$0.99 Disposable Cake Pan For Your B.O.B.? (video)

I know many people include aluminum foil for similar reasons, but a cake pan such as this may prove more useful and probably more durable too. The only major problem I see is that the creases (to fold it up for storage) will eventually wear thin which could make this idea less desirable than at first glance, that is, if this cake pan is anything like the aluminum foil I keep in my wallet, lol…

Next Level Water Purification: GRAYL Ultralight Bottle (video)

Want a whole other level of water purification? Then apparently this Grayl ultralight water filter bottle is it!

Perhaps one of the easiest of backpacking water filters to use, it’s not without potential drawbacks. For example, like he says near the end there may be some concern for contamination after purification due to design but if you’re careful that shouldn’t be an issue.

On the other hand, it works fast and according to their specifications does a wonderful job purifying all sorts of contaminants…

The Fire B.O.S.S. 33 Piece Fire Starting Kit (video)

Here’s a neat bug out fire starting kit from StanfordOutdoorSupply.com which includes quite a number of fire starting implements, including items you’d expect like a firesteel and lighter as well as “fatwood” and charcloth. There were several items I didn’t expect to see, on the other hand, such as magnesium capsules, steel wool, pocket magnifier, and a pencil sharpener (for making tinder) to name a few. At $19.99 this one looks like a winner and this video agrees…

Bug Out To A National Forest, Good Idea Or Not? (video)

Personally, I’m not a “bug out into the wilderness” sort of guy, but if you’ve got no choice but to bug out into a forest then a national forest may be a better idea than most wilderness options given the vast expanse they tend to cover and general lack of population, including tourists, among other reasons.

Here’s 10 tips (and a few warnings) about bugging out into a national forest and, to be honest, this video is mostly about tips for bugging out into a forest, national or otherwise, lol. Skip to about the 3:00 mark to get to the tips…

The Ultimate DIY Survival Blanket (video)

This is a long video but quite interesting nonetheless. Unfortunately, it takes a lot of effort to make this particular blanket but doing so could be very useful to you for a bug out or for general backpacking use.

You can skip to about the 8:15 mark to get to the heart of the blanket idea, though he does cover some of the details of the blanket and bag that he made for it in the beginning of the video if interested. Last at about the 15:20 mark he heads out into the woods and begins to demo his ultimate survival blanket in a handful of different ways which I found quite interesting as well…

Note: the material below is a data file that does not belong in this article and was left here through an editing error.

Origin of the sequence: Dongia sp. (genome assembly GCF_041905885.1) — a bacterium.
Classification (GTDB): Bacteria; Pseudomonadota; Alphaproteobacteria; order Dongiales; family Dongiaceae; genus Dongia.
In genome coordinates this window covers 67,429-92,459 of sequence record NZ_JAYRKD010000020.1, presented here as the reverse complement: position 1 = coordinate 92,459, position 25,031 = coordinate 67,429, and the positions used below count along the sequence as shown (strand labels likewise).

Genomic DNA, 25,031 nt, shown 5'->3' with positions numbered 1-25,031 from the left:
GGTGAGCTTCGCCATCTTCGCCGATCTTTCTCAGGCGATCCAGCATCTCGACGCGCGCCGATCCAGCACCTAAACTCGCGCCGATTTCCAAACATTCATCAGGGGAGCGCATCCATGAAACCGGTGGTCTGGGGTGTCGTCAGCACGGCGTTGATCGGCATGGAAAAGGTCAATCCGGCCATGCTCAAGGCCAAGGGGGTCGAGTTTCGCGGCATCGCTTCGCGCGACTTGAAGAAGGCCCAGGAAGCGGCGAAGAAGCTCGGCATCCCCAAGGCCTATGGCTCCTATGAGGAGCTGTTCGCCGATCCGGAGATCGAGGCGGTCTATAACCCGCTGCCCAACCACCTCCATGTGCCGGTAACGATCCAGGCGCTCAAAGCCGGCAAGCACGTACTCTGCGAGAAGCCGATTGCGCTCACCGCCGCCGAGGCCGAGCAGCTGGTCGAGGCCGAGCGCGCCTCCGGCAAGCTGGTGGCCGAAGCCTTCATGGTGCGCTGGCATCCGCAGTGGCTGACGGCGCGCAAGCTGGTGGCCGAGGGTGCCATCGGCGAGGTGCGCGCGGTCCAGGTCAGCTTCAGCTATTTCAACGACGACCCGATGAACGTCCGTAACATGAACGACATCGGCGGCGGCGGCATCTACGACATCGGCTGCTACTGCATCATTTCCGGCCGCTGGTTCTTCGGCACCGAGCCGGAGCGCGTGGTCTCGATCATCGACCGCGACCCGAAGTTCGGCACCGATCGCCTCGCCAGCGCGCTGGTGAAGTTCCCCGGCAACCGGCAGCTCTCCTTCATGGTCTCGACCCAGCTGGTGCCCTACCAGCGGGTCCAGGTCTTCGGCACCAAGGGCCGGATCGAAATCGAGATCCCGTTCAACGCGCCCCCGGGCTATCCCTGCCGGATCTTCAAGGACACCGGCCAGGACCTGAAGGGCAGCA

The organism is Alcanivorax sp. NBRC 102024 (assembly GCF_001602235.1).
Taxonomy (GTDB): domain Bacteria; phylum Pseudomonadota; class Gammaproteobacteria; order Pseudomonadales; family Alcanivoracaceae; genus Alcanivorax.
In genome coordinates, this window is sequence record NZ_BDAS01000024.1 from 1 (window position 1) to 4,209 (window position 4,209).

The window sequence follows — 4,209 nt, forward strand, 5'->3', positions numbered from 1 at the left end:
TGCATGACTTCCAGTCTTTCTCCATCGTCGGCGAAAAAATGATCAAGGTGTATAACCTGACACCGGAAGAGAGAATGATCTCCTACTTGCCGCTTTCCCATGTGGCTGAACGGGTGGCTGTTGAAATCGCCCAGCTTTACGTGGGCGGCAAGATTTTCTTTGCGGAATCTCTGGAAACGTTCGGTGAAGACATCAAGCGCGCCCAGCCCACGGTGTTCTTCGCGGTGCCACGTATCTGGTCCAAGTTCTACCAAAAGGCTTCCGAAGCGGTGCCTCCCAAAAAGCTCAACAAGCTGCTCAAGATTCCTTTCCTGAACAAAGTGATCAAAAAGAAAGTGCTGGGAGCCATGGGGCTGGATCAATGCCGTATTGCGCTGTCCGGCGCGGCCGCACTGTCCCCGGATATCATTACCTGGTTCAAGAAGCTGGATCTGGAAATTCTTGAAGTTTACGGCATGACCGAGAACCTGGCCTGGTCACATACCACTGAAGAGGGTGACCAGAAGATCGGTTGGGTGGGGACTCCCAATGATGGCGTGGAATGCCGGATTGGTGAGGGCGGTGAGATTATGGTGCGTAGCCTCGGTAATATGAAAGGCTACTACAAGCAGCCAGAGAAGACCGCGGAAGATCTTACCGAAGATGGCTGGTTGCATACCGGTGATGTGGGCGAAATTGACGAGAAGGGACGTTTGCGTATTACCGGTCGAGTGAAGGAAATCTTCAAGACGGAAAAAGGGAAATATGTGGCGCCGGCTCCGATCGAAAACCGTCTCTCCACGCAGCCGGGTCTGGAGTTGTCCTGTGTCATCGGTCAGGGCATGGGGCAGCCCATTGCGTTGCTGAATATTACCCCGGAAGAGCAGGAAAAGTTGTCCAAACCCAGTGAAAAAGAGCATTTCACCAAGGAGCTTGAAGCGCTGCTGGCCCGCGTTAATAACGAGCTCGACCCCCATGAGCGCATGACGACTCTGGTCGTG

“High Lines” and “Pipelines” As Alternate Bug Out Routes (video)

Developing bug out routes is a must for any prepper and being able to travel relatively easily in any cardinal direction is a must since you never know which way you’ll be forced to travel. This is an interesting take on the idea of developing alternate bug out routes using power lines, pipelines, and railroads to stay off the beaten path which is, in my opinion, nearly as important…

How Far Can You Walk, Really? (link)

Image Credit
Image Credit

I thought this was an interesting question and exercise Jim and his wife undertook this past weekend.

Rather than being one of those extreme “how far can you bug out” type of questions where you lugged a 50+ pound bug out bag through dense underbrush for days on end, they decided to see if they could more or less walk the distance of a marathon in a single day with fairly lightweight packs around a scenic lake.

Besides some significant soreness and age-related gripes, they finished the hike that same day. More importantly, however, for you and I are a few useful takeaways Jim left us with throughout the article and really… just the question of “what can you do” if you had to right now?

I might also point out that the weather conditions were favorable, walking paths relatively good in most cases, their loadouts were fairly light, and stress level was probably around zero.

In a true bug out situation these conditions could be very different and, so, you shouldn’t assume that you can replicate a dry run like this during a real bug out situation. That said, at the very least, it’s a good starting point to understand what you and your spouse might be capable of accomplishing.

Here’s the first part of the article…

“If you had to bug out right now, in your current physical condition, how far could you go on foot in a day? I don’t mean under the weight of a heavy pack or while trying to dodge someone who might be tracking you. I mean, how far do you think you could you make it in a single day if you had to do it, say, tomorrow?

Near where we live is a large lake. It is about 8 square miles in size, so while not huge it is a pretty good-sized puddle. Unique among lakes in this area, it has a recognized “shore path” that surrounds it. This single track path is publicly accessible year round. The path consists of varying surfaces throughout, from concrete to stepping stones to loose gravel to just plain grass. There are low spots where you are mere inches from the water and high spots that overlook the waves crashing against the shore…”

Read the full article here

How to Use a Shephard’s Sling (video)

I can’t say that this would be anything more than a last-ditch weapon or way to catch game but if you’re looking for a lightweight idea for a bug out bag then this Shepard’s Sling could be just what you’re looking for; just make sure to practice with it A LOT before assuming you’ll be able to use it effectively…